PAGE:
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Computer Associates has unleashed a grand channel plan, in the midst of a complete reorganization, that will effectively give the company’s direct sales force preferred access to more than 12,000 corporate accounts. I’m here to tell you the good, the bad and ugly parts of this strategy; and believe you me, there is plenty of all three to go around.

Naming preferred accounts is a double-edged sword in my book. I would be the first person to agree that whenever there is an entrenched direct sales force in place, rules of engagement must be established and they need to be clear, with no gray areas, or it will result in confusion. And confusion results in lost business, for the vendor and for the channel.

Who takes the lead on specific accounts, who is the direct point of customer contact and exactly what role a vendor sales representative plays, along with the services offered by a channel partner, are critical to ensure the success of a project and the ultimate satisfaction of any given customer. If a VAR feels he is competing for business inside an account with a vendor that he/she is representing, that VAR will eventually push another supplier’s wares.

VARs are about solutions, yes, but they are also about making money and not supporting a company that is sabotaging their business.

Now don’t get me wrong. That is not what I am saying CA is doing. Au contraire, mon frère. What I am saying is there is a lot of history between the channel and direct sales initiatives of all kinds.

There is a lot of good involved with CA naming preferred customer names as long as there are set rules for engaging and servicing those customers. Clarity wins over confusion any day of the week. CA should be applauded for trying to narrow the gray area between its channel partners and its direct sales force.

Click here to read about the new era getting under way at CA.

We know CA is marketing the move as a way to drive more sales, not less, through its channel partners. The company is openly admitting it cannot service all the requirements of corporate accounts and needs to bring in VAR partners to fill in the service gaps. My understanding is that CA’s direct sales folks are going to be compensated handsomely for bringing in channel partners. This is certainly good.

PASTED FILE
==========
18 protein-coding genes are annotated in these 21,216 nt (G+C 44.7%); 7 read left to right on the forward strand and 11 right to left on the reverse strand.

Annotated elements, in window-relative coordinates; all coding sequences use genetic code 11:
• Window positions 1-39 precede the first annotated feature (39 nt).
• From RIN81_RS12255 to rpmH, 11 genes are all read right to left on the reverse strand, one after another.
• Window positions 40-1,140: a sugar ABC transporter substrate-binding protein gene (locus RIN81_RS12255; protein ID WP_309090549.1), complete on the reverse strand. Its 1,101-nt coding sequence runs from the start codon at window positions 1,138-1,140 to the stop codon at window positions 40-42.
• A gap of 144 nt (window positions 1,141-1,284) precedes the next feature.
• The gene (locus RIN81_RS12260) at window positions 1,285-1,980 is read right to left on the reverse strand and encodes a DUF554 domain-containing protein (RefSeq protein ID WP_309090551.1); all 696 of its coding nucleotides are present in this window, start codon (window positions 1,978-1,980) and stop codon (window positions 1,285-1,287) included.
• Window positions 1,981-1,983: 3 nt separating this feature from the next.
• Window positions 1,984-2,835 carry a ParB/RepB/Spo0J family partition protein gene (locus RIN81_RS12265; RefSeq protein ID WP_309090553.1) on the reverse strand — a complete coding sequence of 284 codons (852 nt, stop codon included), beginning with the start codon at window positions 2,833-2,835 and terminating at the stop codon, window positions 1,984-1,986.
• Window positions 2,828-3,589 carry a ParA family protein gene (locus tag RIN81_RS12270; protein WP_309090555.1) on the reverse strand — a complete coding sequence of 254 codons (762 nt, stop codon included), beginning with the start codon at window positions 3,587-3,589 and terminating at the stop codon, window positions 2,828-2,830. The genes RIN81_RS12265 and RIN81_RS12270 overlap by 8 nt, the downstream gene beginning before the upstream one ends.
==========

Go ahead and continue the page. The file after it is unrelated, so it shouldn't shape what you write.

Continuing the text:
It is no industry secret that CA has publicly said in past years it wants a greater mix of its business to come through the channel. Right now, sources tell me that number is south of 20 percent and it needs to grow significantly.

But I am not sure this is the right vehicle to get them there. Mixing direct sales reps with channel partners could be a dicey proposition. VARs are always suspicious of direct sales reps, and for good reason. I have rarely met a VAR that didn’t claim to lose some piece of business to a vendor’s sales force at some point. Suspicion is bad. However, if the incentives hold true, this could be a very good deal for the channel.

Another bone of contention is that CA’s partners can solicit the named accounts, as long as it is with the company’s direct sales force. No VAR I know likes to be handcuffed. CA says it simply has informed its channel partners that if they engage a named account they can expect to find CA direct team there. I am not sure how this communication between the two works out, but it appears it is going to take another step to organize and coordinate, which can cause scheduling and political headaches. Again, if the channel starts to see real service leads come its way, it will get over this point in a hurry.

Also, we are talking about 12,278 named accounts. That is a pretty big preferred customer list for VARs to swallow. CA may say it’s not. But for the solution-oriented VAR, being told to stay away from being the lead on 12,000-plus account is a big pill. Big pills are bad.

As for the ugly, I’ll leave that to the Mets season opener loss to the Reds. What this has to do with CA is that the best-laid plans of mice and men, often … and you know the rest. We will see how this works out for both the channel and CA eventually. It certainly has the potential to be far more good than bad. Let’s hope it doesn’t get ugly.

Elliot Markowitz is Editor-at-Large for Channel Insider. He is also Editorial Director of eSeminars for Ziff Davis. He can be reached at